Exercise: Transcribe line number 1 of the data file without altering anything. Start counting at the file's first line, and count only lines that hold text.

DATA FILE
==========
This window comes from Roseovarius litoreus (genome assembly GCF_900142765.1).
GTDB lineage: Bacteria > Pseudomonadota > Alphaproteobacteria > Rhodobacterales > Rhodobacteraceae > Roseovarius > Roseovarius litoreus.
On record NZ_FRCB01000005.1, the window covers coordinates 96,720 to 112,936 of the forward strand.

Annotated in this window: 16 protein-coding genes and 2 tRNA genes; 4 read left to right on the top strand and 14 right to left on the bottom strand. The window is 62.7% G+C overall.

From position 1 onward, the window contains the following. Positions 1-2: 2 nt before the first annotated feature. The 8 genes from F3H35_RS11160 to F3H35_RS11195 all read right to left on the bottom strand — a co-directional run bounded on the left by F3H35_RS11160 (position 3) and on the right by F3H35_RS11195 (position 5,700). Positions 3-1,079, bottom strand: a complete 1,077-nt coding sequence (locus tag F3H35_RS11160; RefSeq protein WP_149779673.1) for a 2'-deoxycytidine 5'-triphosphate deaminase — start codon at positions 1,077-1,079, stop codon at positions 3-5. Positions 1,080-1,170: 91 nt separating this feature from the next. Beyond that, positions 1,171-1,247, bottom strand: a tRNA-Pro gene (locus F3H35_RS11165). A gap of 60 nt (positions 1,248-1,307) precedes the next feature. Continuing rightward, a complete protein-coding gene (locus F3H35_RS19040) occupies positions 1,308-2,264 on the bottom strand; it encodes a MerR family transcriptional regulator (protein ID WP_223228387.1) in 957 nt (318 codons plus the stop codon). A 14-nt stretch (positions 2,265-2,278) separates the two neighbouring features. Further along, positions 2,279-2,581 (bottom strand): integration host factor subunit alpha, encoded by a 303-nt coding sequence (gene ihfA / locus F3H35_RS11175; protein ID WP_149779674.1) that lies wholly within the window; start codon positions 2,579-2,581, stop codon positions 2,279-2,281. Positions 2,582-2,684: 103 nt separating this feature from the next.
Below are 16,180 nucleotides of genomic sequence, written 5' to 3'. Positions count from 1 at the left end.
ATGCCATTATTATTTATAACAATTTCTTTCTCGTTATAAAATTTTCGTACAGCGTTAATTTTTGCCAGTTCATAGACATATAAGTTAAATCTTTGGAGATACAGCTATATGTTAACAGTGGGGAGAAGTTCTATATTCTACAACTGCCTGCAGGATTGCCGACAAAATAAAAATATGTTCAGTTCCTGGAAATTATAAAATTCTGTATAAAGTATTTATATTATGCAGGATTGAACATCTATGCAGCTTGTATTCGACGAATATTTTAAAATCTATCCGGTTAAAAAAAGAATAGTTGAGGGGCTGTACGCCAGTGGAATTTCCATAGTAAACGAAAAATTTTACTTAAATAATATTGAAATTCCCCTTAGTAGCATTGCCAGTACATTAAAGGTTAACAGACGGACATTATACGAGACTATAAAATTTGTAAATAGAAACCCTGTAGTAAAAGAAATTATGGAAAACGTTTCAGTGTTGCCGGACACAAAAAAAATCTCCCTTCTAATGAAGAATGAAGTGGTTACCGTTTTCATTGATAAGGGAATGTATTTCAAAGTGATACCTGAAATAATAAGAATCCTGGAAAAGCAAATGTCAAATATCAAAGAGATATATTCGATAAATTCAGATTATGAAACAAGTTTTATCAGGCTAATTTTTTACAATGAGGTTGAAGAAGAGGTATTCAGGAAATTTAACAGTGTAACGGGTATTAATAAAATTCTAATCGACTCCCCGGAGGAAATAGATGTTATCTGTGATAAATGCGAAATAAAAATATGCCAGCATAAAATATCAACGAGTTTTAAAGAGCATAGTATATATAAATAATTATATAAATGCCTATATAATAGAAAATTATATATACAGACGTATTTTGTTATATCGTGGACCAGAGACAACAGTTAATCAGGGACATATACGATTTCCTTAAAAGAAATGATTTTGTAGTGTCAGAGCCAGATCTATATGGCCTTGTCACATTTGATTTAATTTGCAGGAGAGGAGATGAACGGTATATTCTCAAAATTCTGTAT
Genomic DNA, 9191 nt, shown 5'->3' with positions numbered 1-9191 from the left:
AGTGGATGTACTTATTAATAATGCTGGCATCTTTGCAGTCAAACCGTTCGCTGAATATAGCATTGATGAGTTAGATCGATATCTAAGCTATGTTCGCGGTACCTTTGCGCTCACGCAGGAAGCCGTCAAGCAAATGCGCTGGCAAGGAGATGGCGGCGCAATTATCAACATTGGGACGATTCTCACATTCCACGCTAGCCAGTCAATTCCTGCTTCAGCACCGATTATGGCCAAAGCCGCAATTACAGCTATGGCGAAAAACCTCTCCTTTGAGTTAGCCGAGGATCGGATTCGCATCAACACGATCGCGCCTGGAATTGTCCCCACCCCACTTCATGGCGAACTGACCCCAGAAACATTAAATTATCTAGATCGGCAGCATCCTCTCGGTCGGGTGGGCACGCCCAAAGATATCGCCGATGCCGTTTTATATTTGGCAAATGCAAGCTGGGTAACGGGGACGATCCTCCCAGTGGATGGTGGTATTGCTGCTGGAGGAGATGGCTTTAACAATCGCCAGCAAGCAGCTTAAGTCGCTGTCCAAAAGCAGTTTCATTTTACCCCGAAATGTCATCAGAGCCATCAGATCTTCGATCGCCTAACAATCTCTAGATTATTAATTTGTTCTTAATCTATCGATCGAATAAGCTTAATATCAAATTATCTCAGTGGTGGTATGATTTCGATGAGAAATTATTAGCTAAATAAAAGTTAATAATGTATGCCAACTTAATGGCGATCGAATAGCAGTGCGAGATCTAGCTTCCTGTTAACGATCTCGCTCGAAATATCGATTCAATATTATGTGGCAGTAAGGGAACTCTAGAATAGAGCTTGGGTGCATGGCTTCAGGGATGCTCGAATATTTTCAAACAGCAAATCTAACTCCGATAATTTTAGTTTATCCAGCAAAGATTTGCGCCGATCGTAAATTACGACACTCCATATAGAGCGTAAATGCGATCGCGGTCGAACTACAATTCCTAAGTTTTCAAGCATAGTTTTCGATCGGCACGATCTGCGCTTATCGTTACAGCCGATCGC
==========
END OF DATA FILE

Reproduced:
This window comes from Roseovarius litoreus (genome assembly GCF_900142765.1).